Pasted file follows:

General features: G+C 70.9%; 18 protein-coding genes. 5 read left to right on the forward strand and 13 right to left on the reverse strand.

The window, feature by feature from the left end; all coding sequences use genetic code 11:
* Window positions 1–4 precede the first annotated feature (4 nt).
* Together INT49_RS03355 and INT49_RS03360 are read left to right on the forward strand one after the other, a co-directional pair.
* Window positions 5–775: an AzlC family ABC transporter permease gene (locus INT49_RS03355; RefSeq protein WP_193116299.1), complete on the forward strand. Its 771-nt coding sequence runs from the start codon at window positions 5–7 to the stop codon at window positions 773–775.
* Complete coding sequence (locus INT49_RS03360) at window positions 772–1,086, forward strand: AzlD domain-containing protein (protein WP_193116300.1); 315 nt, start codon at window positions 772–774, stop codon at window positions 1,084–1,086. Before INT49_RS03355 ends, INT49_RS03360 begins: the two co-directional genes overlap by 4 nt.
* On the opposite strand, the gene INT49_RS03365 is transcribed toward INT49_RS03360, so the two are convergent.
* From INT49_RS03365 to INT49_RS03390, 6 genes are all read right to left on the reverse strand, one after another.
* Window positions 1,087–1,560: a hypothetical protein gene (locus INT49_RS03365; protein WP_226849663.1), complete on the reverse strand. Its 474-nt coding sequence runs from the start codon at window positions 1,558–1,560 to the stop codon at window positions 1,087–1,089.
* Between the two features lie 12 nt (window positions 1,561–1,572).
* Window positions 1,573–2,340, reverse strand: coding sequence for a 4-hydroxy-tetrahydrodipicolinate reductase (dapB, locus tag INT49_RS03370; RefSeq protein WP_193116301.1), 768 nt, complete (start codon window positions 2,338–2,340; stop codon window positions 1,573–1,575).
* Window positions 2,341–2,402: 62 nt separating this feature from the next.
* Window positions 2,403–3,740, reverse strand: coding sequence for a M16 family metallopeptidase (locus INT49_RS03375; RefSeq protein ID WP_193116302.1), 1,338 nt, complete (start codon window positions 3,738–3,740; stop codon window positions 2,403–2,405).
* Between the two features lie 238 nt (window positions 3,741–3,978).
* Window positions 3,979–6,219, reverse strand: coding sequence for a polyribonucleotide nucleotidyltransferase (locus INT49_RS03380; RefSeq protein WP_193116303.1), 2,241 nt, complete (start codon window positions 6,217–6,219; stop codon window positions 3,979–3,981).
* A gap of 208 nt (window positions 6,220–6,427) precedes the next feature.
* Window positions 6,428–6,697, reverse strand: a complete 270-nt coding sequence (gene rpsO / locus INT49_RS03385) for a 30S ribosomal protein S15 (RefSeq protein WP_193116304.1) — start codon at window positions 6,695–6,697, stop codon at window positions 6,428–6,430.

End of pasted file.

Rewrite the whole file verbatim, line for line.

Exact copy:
General features: G+C 70.9%; 18 protein-coding genes. 5 read left to right on the forward strand and 13 right to left on the reverse strand.

The window, feature by feature from the left end; all coding sequences use genetic code 11:
* Window positions 1–4 precede the first annotated feature (4 nt).
* Together INT49_RS03355 and INT49_RS03360 are read left to right on the forward strand one after the other, a co-directional pair.
* Window positions 5–775: an AzlC family ABC transporter permease gene (locus INT49_RS03355; RefSeq protein WP_193116299.1), complete on the forward strand. Its 771-nt coding sequence runs from the start codon at window positions 5–7 to the stop codon at window positions 773–775.
* Complete coding sequence (locus INT49_RS03360) at window positions 772–1,086, forward strand: AzlD domain-containing protein (protein WP_193116300.1); 315 nt, start codon at window positions 772–774, stop codon at window positions 1,084–1,086. Before INT49_RS03355 ends, INT49_RS03360 begins: the two co-directional genes overlap by 4 nt.
* On the opposite strand, the gene INT49_RS03365 is transcribed toward INT49_RS03360, so the two are convergent.
* From INT49_RS03365 to INT49_RS03390, 6 genes are all read right to left on the reverse strand, one after another.
* Window positions 1,087–1,560: a hypothetical protein gene (locus INT49_RS03365; protein WP_226849663.1), complete on the reverse strand. Its 474-nt coding sequence runs from the start codon at window positions 1,558–1,560 to the stop codon at window positions 1,087–1,089.
* Between the two features lie 12 nt (window positions 1,561–1,572).
* Window positions 1,573–2,340, reverse strand: coding sequence for a 4-hydroxy-tetrahydrodipicolinate reductase (dapB, locus tag INT49_RS03370; RefSeq protein WP_193116301.1), 768 nt, complete (start codon window positions 2,338–2,340; stop codon window positions 1,573–1,575).
* Window positions 2,341–2,402: 62 nt separating this feature from the next.
* Window positions 2,403–3,740, reverse strand: coding sequence for a M16 family metallopeptidase (locus INT49_RS03375; RefSeq protein ID WP_193116302.1), 1,338 nt, complete (start codon window positions 3,738–3,740; stop codon window positions 2,403–2,405).
* Between the two features lie 238 nt (window positions 3,741–3,978).
* Window positions 3,979–6,219, reverse strand: coding sequence for a polyribonucleotide nucleotidyltransferase (locus INT49_RS03380; RefSeq protein WP_193116303.1), 2,241 nt, complete (start codon window positions 6,217–6,219; stop codon window positions 3,979–3,981).
* A gap of 208 nt (window positions 6,220–6,427) precedes the next feature.
* Window positions 6,428–6,697, reverse strand: a complete 270-nt coding sequence (gene rpsO / locus INT49_RS03385) for a 30S ribosomal protein S15 (RefSeq protein WP_193116304.1) — start codon at window positions 6,695–6,697, stop codon at window positions 6,428–6,430.